Our weekly roundup of new and noteworthy posts from and about the nonprofit sector....
Welcome to the Fifth Estate author Geoff Livingston has a list of tips for artists and writers seeking to brand and market themselves. The list includes:
- Focus on actions.
- Go beyond Facebook, Twitter, and Instagram.
- Monitor social media conversations.
- Let your fans embrace your experience.
GiveWell's Holden Karnofsky shares findings from a recent evaluation of charities working to help people in Japan recover from the earthquake and tsunami that devastated the northeastern part of the country in 2011. After reviewing reports about their activities over the past twelve months, Karnofsky concludes that he and his partners "stand by the conclusions we reached last year: that the relief and recovery effort did not have room for more funding, that those interested in emergency relief should have donated to Doctors Without Borders, and that those determined to help Japan specifically should have donated to the Japanese Red Cross."
On the Philanthropy Potluck blog, Wendy Wehr, vice president of communications and information services at the Minnesota Council on Foundations, reminds us that while gathering data to monitor diversity among foundation staff and boards is a critical step, organizations also must focus their attention on "turning data into knowledge, and then acting on that knowledge."
Rosetta Thurman shares some helpful tips on plotting a guilt-free vacation.
On the Foundation Center's Transparency Talk blog, our colleagues chat with Jane Lowe, senior program officer and team director of the Vulnerable Populations Portfolio at the Robert Wood Johnson Foundation, about how social media, and more broadly, the transparency and participation they offer, are adding critical new dimensions to [the foundation's] work.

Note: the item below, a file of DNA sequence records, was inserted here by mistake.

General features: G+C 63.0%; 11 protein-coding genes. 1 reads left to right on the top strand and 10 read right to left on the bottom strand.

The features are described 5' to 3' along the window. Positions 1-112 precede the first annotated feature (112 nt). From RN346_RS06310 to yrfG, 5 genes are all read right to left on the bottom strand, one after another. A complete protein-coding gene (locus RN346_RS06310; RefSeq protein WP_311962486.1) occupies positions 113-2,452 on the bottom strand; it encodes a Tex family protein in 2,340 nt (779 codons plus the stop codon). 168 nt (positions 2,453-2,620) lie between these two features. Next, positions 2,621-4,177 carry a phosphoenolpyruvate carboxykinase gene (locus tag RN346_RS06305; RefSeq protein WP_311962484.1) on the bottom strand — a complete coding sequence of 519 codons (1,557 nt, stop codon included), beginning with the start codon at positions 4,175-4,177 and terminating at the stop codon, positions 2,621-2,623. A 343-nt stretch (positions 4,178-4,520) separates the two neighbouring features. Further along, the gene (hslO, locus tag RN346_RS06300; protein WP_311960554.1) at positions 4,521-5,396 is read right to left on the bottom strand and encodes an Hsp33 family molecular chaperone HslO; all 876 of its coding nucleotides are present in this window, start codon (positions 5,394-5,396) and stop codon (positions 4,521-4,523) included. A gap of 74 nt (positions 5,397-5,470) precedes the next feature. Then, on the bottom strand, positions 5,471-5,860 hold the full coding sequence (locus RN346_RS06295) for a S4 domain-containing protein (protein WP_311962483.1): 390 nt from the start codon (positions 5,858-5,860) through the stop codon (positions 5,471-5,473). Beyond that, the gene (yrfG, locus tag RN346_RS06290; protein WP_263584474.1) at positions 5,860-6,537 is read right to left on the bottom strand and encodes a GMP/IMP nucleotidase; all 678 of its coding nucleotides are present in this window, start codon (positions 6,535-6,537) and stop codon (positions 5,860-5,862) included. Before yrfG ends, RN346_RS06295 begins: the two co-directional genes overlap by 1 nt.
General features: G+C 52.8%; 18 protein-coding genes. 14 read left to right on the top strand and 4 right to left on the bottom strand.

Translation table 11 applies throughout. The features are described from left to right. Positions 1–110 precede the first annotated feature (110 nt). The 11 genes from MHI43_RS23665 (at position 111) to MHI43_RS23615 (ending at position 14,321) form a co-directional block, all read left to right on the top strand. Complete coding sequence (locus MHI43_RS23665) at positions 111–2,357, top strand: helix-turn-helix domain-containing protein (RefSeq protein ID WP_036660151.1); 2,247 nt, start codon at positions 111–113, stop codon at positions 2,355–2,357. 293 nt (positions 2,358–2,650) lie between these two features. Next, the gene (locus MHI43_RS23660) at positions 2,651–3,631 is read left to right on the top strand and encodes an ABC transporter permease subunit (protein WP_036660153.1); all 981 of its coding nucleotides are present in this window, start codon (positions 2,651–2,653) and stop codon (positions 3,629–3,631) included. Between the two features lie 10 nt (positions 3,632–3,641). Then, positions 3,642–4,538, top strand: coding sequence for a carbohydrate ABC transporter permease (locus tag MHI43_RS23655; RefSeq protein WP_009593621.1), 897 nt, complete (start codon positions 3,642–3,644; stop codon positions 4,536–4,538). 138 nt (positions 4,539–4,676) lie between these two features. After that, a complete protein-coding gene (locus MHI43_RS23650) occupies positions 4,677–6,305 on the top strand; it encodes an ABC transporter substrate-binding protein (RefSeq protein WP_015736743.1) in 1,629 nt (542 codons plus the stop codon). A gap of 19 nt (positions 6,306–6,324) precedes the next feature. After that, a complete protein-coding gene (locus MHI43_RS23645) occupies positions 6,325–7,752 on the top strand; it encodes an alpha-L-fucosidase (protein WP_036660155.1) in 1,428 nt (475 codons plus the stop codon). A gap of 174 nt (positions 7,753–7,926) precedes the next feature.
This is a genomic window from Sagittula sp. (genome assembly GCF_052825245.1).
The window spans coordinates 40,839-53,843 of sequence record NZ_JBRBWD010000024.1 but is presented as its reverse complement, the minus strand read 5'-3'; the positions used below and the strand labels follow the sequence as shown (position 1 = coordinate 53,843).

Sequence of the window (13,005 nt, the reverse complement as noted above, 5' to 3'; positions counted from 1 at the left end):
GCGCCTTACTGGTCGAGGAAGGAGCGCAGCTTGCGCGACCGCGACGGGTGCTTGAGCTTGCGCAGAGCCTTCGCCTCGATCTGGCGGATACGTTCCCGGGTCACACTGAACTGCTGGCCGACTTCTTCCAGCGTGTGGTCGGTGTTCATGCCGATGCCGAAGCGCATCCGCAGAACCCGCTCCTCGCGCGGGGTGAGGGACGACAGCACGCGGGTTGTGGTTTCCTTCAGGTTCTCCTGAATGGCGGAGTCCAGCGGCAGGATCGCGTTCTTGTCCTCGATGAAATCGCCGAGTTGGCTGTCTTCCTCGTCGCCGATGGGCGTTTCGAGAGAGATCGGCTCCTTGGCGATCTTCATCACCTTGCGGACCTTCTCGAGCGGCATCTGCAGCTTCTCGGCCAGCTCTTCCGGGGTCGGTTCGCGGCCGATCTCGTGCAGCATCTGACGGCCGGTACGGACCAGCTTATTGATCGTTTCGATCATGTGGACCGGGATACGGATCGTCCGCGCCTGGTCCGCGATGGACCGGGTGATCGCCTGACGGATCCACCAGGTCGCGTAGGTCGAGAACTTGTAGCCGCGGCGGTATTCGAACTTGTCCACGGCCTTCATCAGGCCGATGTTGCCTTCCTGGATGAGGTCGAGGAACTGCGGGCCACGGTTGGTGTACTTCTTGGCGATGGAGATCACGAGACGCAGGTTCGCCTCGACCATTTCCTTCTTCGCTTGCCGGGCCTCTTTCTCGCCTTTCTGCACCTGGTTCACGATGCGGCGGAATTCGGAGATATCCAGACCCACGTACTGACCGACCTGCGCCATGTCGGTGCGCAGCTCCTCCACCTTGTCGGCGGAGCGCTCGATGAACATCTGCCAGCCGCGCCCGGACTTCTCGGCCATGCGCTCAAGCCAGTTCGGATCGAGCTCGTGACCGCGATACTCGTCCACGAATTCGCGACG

Buzz Machine blogger Jeff Jarvis shares a few principles for news and technology companies trying to develop online platforms:
- Users come first. A platform without users is nothing. Screw your users, screw yourself.
- A platform is defined by its users. In other words: Hand over control to your users. Give them power. Design in flexibility.
- Platforms collaborate.
- Platforms need principles.
"With all that they have at their disposal (money, expertise, networks, flexible time horizons, and reputation), foundations have a great opportunity to try lots of different ways to share information," writes Lucy Bernholz on her Philanthropy 2173 blog. "It's not as simple as having a publications arm or a communications officer or a learning office or a knowledge management strategy, but it's about using whichever of the above means/mechanisms fits the 'who' and the 'why'...."
That's it for now. What did we miss? Drop us a line at email@example.com.
-- The Editors